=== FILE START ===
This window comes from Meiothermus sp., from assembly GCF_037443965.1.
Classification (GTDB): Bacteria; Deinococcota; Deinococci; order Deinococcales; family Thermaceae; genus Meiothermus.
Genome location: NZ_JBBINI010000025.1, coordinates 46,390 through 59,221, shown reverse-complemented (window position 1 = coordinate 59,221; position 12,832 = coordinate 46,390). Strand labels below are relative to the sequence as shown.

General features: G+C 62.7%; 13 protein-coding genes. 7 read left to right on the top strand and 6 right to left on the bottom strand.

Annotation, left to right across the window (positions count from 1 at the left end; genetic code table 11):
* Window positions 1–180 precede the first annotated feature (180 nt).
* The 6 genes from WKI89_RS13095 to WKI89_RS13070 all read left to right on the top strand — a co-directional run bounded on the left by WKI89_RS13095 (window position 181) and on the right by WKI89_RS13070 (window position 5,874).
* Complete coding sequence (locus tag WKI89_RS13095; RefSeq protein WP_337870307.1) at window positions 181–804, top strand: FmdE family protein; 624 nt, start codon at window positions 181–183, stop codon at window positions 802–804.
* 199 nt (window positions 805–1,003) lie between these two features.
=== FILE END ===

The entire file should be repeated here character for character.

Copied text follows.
This window comes from Meiothermus sp., from assembly GCF_037443965.1.
Classification (GTDB): Bacteria; Deinococcota; Deinococci; order Deinococcales; family Thermaceae; genus Meiothermus.
Genome location: NZ_JBBINI010000025.1, coordinates 46,390 through 59,221, shown reverse-complemented (window position 1 = coordinate 59,221; position 12,832 = coordinate 46,390). Strand labels below are relative to the sequence as shown.

General features: G+C 62.7%; 13 protein-coding genes. 7 read left to right on the top strand and 6 right to left on the bottom strand.

Annotation, left to right across the window (positions count from 1 at the left end; genetic code table 11):
* Window positions 1–180 precede the first annotated feature (180 nt).
* The 6 genes from WKI89_RS13095 to WKI89_RS13070 all read left to right on the top strand — a co-directional run bounded on the left by WKI89_RS13095 (window position 181) and on the right by WKI89_RS13070 (window position 5,874).
* Complete coding sequence (locus tag WKI89_RS13095; RefSeq protein WP_337870307.1) at window positions 181–804, top strand: FmdE family protein; 624 nt, start codon at window positions 181–183, stop codon at window positions 802–804.
* 199 nt (window positions 805–1,003) lie between these two features.